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F30 / F31 / F32 / F33 / F36 (2012 - current)
The sixth generation 3 series, chassis code F30. 2013 model year 328i and 335i sedans now in production. Read the F30 frequently asked question thread for all your basic question and dive into all the details in the ultimate F30 information thread.

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  #51  
Old 03-28-2013, 07:56 AM
OBS3SSION OBS3SSION is offline
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Originally Posted by namelessman View Post
One main requirement on pure electric car is a charging station at home, for most US apartment renters that is a big challenge. The BMW i3(and probably future i5 and such) on the other hand has a range extender version that is rumored to use a small air-cooled 2 cyclinder engne(from motobikes) to charge the batteries. That, and other cars like Volt, seems to be more practical than pure electric cars.
Good point. But I think you'll start seeing apartment and condo complexes integrating charging capabilities in the near future. Especially the higher-end places, and especially in more urban areas. It would be a positive selling point: Now you see places advertising "free heat and hot water". Soon it will be "free EV charging stations."

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Originally Posted by Moatsy View Post
The infrastructure problem is the grid... not nearly enough electrons to replace half of the carbons burners on the road today.
Well, most of the charging would take place at night, when demand on the grid is lower and there is plenty of capacity left from the generating plants anyway. You may just find that as more and more EVs are on the road, the power plants don't cut back generation as much at night.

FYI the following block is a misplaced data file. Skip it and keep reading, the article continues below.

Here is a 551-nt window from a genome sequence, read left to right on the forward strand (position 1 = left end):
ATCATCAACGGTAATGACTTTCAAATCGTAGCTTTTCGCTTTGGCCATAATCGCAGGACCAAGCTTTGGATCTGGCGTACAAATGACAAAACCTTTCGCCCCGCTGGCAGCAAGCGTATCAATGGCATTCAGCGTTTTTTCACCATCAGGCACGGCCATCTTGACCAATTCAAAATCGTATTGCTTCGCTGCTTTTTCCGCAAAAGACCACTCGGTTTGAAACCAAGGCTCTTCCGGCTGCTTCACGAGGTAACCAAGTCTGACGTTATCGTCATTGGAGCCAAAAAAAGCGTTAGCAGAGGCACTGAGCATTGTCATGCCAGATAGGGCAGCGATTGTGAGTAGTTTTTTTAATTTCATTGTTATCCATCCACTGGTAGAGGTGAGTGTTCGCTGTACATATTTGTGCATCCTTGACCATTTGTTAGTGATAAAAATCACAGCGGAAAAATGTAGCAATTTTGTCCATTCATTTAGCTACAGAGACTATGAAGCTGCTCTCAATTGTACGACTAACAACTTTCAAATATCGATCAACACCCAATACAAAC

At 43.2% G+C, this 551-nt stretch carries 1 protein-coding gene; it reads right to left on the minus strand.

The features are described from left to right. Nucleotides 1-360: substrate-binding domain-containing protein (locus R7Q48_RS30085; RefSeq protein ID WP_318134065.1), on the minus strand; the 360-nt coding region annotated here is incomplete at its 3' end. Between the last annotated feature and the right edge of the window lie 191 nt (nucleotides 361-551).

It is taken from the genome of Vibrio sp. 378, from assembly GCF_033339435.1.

Besides, do we look at this in a short-term or long-term point of view? If we shun EVs because they are "too new", "use too much electricity", or whatever, we will never build up a better power-generating infrastructure. In the long term, if we don't begin the migration to EVs, we will run out of fossil fuel. With China, India and other countries sucking more and more oil, plus the demand the rest of the world is already creating, we're going to run out of the stuff. And we're not talking about centuries from now... we're talking about decades from now!

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Originally Posted by HugH View Post
No oil changes, no broken belts to replace, no mufflers, no change of anything. Brakes and tires and what else? As far as batteries, they are covered for 8 yrs and they have been lasting much longer on the Toyotas. In my case, I get bored driving the same car for over 3 yrs. If this car turns out so great, I'd be trading it for the next version as soon as it comes out, or for a competitive car by different manufacturer...BMW? Battery... no problems!
Indeed!

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Originally Posted by namelessman View Post
Good points. At 4600+lbs, I do wonder how many miles typical Model S drivers can squeeze out of those 21-inch performance tires, which are probably $2k+ for a set of 4.
I don't see any difference between the Tesla and any of those so called premium SUVs that weight the same or more and have the same "dubs" on them.
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  #52  
Old 03-28-2013, 11:58 AM
dtc100 dtc100 is offline
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I was all for testing the S model until I sat in one, and it was too big. If they build a smaller family sport sedan, all electric, and for a little less money, it will be on top of my shopping list in a few years.
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  #53  
Old 03-30-2013, 04:39 PM
sunilsf sunilsf is offline
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Once I'm in the market for a $50K car (still stunned that a new 3-series wagon with a few options will run this much, but a bit off-topic), I'm inclined to just get a Tesla with a 60kw battery... probably cost around $77k before tax credits which will bring it down to $67K. For me, this is probably a year out which works out well... both Edmunds and CR will have had their cars in their fleet for a year and so I'll get a sense of potential issues and Tesla will have worked out any issues on their end.

I love the idea that someone started an American car company from the ground up, and has a compelling offering!